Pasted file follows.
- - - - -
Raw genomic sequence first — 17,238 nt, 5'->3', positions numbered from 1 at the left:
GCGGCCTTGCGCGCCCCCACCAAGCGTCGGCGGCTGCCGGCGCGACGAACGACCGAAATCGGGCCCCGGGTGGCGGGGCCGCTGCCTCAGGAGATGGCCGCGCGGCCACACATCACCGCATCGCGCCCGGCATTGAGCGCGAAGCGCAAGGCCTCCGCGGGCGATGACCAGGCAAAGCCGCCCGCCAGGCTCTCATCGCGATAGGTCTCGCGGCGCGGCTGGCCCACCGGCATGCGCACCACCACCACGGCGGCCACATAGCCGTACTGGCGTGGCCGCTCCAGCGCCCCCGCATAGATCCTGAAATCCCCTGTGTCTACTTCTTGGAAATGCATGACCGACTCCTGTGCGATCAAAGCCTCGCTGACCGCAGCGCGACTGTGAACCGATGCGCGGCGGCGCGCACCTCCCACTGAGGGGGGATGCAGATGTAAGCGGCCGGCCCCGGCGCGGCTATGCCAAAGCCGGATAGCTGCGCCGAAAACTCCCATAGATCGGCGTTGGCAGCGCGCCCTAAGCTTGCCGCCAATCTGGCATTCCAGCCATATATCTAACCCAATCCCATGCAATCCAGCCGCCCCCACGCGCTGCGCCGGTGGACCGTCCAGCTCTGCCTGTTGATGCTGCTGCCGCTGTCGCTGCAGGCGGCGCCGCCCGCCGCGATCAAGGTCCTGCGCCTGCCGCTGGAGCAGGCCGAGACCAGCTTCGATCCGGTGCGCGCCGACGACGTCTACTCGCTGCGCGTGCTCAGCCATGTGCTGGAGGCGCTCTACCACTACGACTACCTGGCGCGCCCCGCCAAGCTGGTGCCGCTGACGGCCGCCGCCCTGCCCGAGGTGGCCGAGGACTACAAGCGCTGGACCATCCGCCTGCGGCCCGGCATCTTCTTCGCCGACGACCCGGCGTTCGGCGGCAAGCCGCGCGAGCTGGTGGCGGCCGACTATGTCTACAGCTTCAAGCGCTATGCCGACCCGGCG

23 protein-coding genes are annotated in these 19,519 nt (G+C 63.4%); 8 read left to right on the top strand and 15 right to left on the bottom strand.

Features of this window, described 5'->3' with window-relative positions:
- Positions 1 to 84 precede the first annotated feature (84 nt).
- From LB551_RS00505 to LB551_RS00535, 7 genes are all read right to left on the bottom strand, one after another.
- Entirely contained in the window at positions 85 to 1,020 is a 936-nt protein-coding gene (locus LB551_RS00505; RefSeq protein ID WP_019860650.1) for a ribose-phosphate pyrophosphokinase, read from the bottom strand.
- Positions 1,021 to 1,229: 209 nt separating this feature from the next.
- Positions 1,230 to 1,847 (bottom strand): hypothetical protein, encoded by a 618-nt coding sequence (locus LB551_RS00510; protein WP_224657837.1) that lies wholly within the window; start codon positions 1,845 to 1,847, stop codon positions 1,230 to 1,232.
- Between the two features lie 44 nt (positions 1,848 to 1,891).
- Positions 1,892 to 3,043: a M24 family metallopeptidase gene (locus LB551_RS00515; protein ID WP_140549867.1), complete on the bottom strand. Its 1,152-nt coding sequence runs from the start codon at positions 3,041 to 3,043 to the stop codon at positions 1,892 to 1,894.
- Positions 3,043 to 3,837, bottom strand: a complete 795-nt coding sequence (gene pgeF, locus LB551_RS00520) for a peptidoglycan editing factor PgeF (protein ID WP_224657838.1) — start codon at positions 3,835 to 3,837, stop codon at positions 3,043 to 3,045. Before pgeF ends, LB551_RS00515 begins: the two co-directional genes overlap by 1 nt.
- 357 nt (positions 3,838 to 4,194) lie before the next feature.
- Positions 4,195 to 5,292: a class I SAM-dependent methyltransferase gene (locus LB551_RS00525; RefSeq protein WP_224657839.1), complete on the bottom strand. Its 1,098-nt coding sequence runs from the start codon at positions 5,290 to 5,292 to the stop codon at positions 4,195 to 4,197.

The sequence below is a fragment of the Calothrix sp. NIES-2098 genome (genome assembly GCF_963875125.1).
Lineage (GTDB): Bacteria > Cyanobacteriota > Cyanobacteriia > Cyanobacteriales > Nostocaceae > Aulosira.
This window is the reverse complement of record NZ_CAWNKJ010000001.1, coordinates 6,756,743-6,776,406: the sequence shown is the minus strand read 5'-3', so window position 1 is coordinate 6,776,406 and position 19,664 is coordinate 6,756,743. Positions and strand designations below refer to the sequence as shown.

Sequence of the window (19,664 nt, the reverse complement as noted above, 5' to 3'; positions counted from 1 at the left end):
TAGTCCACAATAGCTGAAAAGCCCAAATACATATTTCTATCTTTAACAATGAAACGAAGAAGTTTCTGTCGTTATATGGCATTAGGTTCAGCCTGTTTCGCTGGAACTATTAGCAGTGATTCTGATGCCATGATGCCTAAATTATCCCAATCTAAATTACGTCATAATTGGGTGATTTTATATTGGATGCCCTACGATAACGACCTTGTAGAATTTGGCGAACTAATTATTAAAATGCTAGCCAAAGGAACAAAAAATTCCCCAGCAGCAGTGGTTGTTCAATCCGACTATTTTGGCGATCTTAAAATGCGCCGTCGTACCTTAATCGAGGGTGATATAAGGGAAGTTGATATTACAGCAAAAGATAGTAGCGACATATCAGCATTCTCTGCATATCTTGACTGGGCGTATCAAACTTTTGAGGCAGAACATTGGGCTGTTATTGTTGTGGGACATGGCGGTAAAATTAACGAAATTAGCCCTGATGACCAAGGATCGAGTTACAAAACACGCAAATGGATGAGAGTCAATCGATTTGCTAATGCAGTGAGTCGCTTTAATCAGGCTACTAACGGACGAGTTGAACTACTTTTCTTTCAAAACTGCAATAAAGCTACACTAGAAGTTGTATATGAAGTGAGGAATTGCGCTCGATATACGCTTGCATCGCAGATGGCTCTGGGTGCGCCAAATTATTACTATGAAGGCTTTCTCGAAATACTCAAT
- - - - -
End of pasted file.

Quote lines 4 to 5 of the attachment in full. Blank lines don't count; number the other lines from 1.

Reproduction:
Features of this window, described 5'->3' with window-relative positions:
- Positions 1 to 84 precede the first annotated feature (84 nt).